Warner’s next move was to take a job stocking shelves at a Hy-Vee grocery store in Cedar Falls, Iowa for $5.50 an hour. With the NFL not interested, Warner turned to the Arena Football League in 1995 and signed with the Iowa Barnstormers. He quickly became a star in the AFL and was named to the AFL’s First-Team All-Arena in 1996 and 1997, leading the Barnstormers to the Arena Bowl in both seasons.
Before the 1997 Arena Football season, Warner wanted to take another shot at his NFL dream. He requested a tryout with the Chicago Bears but a freak injury to his throwing elbow (he was bitten by a spider during his honeymoon) kept him from attending.
A year later, Warner was finally signed by an NFL team when the St. Louis Rams gave him a shot. He was sent to the Amsterdam Admirals of NFL Europe during the summer of ’98 and led the league in touchdowns and passing yards. Warner returned to the NFL for the ’98 season and was the Rams third-string quarterback behind Tony Banks and Steve Bono.
The following season Warner was promoted to backup behind newly signed free-agent Trent Green. During the ’99 preseason, Green tore his ACL and was out for the year. Suddenly, Warner was a starting quarterback in the NFL and he didn’t let the opportunity pass him by. He put up one of the best statistical seasons for a quarterback, leading the ‘Greatest Show on Turf’ to a Super Bowl championship.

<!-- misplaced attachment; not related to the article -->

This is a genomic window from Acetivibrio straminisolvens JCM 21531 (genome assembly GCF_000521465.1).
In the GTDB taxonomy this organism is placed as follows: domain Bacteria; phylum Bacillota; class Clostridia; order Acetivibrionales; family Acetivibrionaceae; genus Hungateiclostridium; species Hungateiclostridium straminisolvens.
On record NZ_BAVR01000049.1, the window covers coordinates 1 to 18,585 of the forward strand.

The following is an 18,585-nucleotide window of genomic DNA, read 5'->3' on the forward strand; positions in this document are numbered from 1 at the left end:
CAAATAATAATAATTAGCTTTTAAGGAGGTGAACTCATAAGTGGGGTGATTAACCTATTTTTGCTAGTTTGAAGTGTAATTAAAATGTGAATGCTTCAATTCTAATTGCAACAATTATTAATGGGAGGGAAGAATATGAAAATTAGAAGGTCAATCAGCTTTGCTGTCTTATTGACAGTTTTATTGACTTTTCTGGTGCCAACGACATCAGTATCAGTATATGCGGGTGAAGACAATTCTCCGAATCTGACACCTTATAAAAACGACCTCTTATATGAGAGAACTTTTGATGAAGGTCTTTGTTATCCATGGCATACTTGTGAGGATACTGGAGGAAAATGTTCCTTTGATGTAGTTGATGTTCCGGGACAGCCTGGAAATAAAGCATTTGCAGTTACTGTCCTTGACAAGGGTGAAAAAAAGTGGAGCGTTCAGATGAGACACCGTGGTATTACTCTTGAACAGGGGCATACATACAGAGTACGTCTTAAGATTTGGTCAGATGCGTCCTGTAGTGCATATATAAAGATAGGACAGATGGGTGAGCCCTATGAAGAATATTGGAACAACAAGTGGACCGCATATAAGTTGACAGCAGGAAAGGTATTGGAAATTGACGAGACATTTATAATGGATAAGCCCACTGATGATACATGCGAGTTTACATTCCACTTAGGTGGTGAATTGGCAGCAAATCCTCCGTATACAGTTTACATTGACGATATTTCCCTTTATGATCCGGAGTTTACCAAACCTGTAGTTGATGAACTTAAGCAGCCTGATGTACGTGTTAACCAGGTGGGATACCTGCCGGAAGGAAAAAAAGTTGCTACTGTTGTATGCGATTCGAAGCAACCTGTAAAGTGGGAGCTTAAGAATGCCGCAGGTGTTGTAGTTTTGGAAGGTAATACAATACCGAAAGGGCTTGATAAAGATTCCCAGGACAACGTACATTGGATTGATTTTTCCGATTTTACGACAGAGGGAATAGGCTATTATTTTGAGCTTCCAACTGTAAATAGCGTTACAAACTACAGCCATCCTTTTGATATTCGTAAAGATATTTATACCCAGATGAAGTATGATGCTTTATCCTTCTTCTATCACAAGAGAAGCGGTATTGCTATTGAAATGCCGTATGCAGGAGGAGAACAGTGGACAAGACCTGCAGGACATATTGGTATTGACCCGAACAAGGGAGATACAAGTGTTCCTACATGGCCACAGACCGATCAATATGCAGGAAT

Warner retired after the 2009 season, having reached three Super Bowl’s and being selected to four Pro Bowl’s. He was the NFL’s Most Valuable Player twice, a two-time All-Pro and was the MVP of Super Bowl XXXIV. He also holds the record for most career Super Bowl passing yards with 1,156. His entire career is a great example of perseverance and one of the all-time best comeback stories in professional sports. It’s only a matter of time before Warner finds himself being inducted into the Pro Football Hall of Fame.